According to Naked Security, passcodes are now being spun into the Fifth Amendment, which protects U.S. citizens from being held for committing a crime, unless they have been indicted correctly by police.
The latest case seen in the Florida Court of Appeals demonstrates how it’s no longer enough for police to have a “reasonable certainty” that a device is able to be unlocked by a person targeted by the order; this means that previously, the government only had to show that a defendant knew a password. Instead, now, police need to know that a device involved in a case has “specific evidence needed to prosecute the case.”
In the recent Florida case – where a teenager drove under the influence of alcohol, got into an accident, killed one of their passengers, and police requested that they unlock their phone for the corresponding legal case – police did not prove that there was evidence on the involved device to assist in the trial. Because of this, the trial court could not find that the information on the device was “already known to the state,” and within the “forgone conclusion” exception.
“Regardless of the ‘foregone conclusion’ standard, producing a passcode is testimonial and has the potential to harm the defendant, just like any other Fifth Amendment violation would,” the Florida court said, according to Naked Security. “It’s not as if the passcode itself does anything for the government. What it’s really after is what lies beyond that passcode: information it can use as evidence against the defendant who’s being compelled to produce it.”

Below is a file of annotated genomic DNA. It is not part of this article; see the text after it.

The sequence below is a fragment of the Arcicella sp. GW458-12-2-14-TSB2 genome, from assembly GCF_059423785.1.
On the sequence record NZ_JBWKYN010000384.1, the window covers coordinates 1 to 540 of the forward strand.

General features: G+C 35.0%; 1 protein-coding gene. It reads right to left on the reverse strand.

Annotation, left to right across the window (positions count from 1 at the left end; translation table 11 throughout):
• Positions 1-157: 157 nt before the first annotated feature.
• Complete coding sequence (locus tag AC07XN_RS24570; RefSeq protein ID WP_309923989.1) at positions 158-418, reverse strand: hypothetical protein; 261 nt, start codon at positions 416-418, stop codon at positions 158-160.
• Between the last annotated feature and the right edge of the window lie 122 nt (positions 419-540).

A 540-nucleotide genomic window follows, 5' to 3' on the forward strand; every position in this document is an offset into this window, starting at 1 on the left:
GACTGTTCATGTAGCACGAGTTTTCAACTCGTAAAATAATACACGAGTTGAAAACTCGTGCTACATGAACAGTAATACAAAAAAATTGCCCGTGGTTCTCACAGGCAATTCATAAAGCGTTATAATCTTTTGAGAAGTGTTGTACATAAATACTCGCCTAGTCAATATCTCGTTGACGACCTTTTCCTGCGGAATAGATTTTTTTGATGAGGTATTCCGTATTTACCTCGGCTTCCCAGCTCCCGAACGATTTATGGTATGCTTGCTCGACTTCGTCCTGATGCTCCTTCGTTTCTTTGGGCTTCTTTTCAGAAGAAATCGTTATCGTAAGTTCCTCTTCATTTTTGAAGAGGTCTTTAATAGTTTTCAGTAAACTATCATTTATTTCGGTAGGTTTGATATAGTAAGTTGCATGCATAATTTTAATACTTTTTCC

What happened in Florida, and what it means:
Based on these findings, the Florida Court of Appeals quashed the court’s order for the defendant, Naked Security said. According to court documents,
“below and on appeal, the state’s argument has incorrectly focused on the passcode as the target of the foregone conclusion exception rather than the data shielded by the passcode, arguing that “because the State has established the existence of the … evidence on the Petitioner’s cell phone, and that he can access the content of his phone,” the compelled search was acceptable.”
Additionally, Naked Security said that these “grabs for passcodes” in this case “amount to phishing expeditions.” “Without reasonable particularity as to the documents sought behind the passcode wall, the facts of this case “plainly fall outside” of the foregone conclusion exception and amount to a mere fishing expedition,” according to the court documents.
However, while this happened to be the case for Florida, Naked Security says that state courts ultimately can’t change how passcode-disclosure/Fifth Amendment cases are decided nationally. As a result, decision makers might consider researching the passcode –related laws in their state, especially if an employee, business or institution as a whole runs into a similar legal snag.